Chapter 44059546

See chapter in newspaper

Chapter NumberIII
Chapter Title
Chapter Url
Full Date1890-11-13
Page Number4
Word Count866
Last Corrected0000-00-00
Newspaper TitleBarrier Miner (Broken Hill, NSW : 1888 - 1954)
Trove TitleForget-Me-Not
article text


?? /?'. ?, ? A - - .

CHAPTER m.-(Continued.)

You will do nothing of the.kind ; it is

I who will 'make terms. Hand it over . without, another word and you leave here

a free man. I say no more. ' >

Slowly and grudgingly Wingate drew from; his breast-pocket a worn leather caBe*, and taking therefrom a narrow slip of paper, handed it to Lord Bearhavon aa if it had been some precious treasure at which his soul, recoiled from parting with. After a hasty glance at its contents, Lord Bearhaven held it over the flame of a lamp until nothing but a few blackened aBhes remained in his fingers.

'Now you may go,' he said, with a motion towards the door. * Allow me to see you safely off the premises. Your : cab is at the door now. Yow must make

your own peace with the cabman and the artificial policeman.'

Winchester was standing in the hall somewhat impatiently waiting for tho

termination . of the interview. One glance at the detected scoundrels face was sufficient evidence of the successful

issue. As Wingate disappeared in tho darkness, Bearhaven turned to the artist

and held out his hand.

' I think we can congratulate ourselves,' he said. ' 'The paper we spoke of no longer exists. And now I must retire, if you have no objection. Miss Dene would not care to see me again to-night, especi- ally as-you understand-'

Winchester nodded : it would have

been impossible to express his feelings in words. Once alone, he ran lightly up- stairs to the drawing-room, where Chris and Yere together with Miss Ashton were awaiting him. As he entered, the light wasfairly uponVere'sface, from which the pride and haughtiness had gone, leaving it soft and tearful! There was a tremor of her limbs, her lips worked unsteadily as she tried to smile in return for his bright face.'. For a moment they were silent, Ashton watching them without daring to speak.

. ' lb is done,' ho said gently, noting the dumb piteous1 appeal in Chris's eyeB. ' Thank Heaven you are free at last.'

There was another silence, at the end ?of which ho told them all. Miss Ashton, weeping quietly, hung .on every word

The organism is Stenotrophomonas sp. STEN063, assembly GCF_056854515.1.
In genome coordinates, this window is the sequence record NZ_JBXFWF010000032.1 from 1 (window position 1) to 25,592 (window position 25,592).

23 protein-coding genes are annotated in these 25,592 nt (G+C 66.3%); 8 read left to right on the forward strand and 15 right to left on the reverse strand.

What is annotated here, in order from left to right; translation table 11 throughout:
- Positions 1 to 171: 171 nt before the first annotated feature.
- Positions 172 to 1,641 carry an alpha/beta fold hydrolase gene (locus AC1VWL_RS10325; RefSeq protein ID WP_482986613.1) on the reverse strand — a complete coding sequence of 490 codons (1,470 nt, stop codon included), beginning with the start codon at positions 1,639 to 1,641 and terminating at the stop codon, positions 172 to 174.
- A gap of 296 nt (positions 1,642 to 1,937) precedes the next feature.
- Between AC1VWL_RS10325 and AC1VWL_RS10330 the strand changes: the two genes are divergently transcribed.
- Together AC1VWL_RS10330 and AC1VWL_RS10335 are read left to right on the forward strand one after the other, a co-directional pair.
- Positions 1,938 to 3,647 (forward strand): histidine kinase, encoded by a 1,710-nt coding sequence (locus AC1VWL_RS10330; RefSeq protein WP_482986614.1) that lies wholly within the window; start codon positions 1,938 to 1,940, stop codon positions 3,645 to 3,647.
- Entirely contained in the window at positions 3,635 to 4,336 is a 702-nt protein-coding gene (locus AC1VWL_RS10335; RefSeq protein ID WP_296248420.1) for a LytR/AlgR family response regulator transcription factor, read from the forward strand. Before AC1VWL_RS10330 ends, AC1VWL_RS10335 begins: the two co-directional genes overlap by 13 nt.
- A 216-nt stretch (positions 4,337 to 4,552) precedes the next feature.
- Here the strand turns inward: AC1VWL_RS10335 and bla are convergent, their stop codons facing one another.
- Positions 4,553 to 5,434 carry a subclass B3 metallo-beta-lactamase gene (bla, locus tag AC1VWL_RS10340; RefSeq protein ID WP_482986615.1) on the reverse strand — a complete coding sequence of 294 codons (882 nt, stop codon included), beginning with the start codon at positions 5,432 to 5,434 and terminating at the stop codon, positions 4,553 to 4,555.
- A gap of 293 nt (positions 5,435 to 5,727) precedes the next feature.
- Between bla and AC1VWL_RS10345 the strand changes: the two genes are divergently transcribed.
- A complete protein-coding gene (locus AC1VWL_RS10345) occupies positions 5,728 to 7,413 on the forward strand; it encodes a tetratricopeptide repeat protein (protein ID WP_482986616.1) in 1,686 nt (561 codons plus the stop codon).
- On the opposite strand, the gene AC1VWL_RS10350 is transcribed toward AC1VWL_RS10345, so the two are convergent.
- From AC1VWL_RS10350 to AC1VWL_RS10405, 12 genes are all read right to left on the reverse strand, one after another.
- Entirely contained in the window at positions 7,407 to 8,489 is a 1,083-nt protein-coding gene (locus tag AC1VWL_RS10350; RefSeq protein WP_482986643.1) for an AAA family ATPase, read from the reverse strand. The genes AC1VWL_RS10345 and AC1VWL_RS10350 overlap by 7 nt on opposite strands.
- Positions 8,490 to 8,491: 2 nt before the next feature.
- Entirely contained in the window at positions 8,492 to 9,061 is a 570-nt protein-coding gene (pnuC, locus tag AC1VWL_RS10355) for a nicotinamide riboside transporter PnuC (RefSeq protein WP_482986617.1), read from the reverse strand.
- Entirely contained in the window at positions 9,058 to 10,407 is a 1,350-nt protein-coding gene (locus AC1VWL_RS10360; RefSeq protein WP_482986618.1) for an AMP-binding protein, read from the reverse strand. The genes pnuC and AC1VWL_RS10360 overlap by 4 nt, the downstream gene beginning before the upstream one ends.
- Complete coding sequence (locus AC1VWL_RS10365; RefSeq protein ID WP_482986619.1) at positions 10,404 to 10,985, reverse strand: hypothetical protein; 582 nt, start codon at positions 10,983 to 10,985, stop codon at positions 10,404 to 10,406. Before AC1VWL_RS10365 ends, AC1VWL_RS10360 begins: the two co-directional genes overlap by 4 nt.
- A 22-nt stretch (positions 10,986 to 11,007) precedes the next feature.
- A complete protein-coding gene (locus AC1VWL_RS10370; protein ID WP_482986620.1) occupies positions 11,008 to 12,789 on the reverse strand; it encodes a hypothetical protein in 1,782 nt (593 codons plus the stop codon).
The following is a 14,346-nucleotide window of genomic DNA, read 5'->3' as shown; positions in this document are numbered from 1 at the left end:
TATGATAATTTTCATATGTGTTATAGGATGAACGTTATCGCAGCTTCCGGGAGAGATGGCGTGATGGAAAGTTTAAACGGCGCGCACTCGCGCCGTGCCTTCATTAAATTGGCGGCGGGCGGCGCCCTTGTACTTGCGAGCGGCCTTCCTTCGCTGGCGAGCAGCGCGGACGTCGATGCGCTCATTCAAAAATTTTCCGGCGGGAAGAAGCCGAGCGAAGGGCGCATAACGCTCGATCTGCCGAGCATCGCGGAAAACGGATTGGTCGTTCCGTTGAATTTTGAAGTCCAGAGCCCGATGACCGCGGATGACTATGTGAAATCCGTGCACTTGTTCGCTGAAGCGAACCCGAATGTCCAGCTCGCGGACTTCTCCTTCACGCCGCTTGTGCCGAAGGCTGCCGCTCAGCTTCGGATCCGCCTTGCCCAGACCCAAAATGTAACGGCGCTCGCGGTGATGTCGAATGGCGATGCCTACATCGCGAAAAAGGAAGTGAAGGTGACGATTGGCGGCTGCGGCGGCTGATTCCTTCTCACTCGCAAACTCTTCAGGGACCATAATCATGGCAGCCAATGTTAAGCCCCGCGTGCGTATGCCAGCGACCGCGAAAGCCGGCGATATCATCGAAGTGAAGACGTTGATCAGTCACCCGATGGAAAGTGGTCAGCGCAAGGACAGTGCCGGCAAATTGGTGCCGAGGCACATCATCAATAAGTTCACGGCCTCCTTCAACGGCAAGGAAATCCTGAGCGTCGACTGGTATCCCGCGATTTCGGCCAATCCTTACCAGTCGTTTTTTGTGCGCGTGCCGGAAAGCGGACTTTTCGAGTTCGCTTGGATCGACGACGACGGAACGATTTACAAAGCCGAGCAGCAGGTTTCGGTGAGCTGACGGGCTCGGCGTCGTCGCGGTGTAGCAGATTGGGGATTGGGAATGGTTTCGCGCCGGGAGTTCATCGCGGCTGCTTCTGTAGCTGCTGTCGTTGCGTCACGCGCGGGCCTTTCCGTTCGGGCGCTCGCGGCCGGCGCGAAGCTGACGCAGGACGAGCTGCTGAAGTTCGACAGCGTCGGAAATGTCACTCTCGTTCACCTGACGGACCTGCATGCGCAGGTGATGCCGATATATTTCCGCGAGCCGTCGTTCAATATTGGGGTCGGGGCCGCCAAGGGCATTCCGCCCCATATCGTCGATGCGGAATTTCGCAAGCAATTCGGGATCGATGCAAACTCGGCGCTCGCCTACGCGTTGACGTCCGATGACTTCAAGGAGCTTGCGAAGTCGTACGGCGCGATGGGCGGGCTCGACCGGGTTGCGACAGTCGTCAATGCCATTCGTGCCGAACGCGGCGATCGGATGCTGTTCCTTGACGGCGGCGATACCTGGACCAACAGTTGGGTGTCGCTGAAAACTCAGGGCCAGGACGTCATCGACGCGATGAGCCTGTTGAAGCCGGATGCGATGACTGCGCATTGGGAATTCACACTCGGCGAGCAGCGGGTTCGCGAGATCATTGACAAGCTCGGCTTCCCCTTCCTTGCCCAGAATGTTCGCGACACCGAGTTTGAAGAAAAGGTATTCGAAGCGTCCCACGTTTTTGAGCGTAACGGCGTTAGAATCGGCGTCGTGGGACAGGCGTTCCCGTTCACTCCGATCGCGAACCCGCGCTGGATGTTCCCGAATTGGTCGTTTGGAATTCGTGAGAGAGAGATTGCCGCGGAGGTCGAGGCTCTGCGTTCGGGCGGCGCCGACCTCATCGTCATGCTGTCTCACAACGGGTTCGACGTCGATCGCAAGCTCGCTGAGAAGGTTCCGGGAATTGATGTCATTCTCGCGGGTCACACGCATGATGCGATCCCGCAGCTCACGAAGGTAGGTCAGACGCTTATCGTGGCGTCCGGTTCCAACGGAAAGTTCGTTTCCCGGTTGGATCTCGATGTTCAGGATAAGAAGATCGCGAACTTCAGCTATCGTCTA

with breathless- admiration. To Win- chester she firmly believed, there was nothing impossible ; this favorite erring nephew had always been the delight and terror of hor simplo life. 1 Now tho tale , was told, the play waB ended. With a

passionate sigh, Winchester turned to go.

' This is no longer any place for us,' he said.' . ' Chris, are you coming with mo '{'

f. You will do nothing of tho kind,' cried Miss Ashton, firm for tho only,time in hor . amiable, existence. '.I will give Semmes

orders to lock the door and bring mo tho keys.-.Tack, you ought to bo ashamed of yourself?'

Winchester Bighed again wistfully ns Aunt Lucy bustled out of the room. He held out his hand to Yere, but she could riot, or would not see. Ab the door he lingered', for a moment with a backward glance ; and Yere, looking up at length, their.eyés met, each telling their own talo in the samo mute language. .

He was at her side in a moment. * What dare I say !' he asked.

"What:dare you say? Rather, what not sayj What did you promise years ago, Do you think that I forget so easily-that' because riches and prosperity have come to me-- Oh! Can't you seo? Can't you say something I may not ?' .

1 Is'it that you care for me darling that you still love mo ?'

'I am.weak.and foolish ; but I cannot help ,it, Jack,' Vere cried with her face aflame. ' Oh, how blind you have been, and how unhappy I ! Of course it is-What will the people say? What do I care what people say, when I am the happiest girl in England!-But, Jack, . » ' ' there is ouo thing I would nob have them

say,; that I Had actually to ask a man to to marry me.'

There was a great glow of happiness upsn Winchéster's face, reflected in a' measure on Ashton's pallid cheek. For a few moments he dared not trust himself to utter the words trembling on his lips.

..You' always had my 1 love, he said presently. ' Fate has been very good to me in spite of myself: My darling, if you are willing to bravo the world j you

shall never regret it so long as God gives ? me health and strength to shield you. Chris," have you nothing to say ?'.

* Only, that you may be as happy as you deserve to be. And what you have done for ,me to-night, with. God's help, you shall be repaid for, all thc days of your life. And now, perhaps Vere may be persuaded to let us go.' '

'I-will,' ' for I know you are coming again to-morrow. To-morrow-rather to- day ; for the sun has risen, and daylight

has come at last !'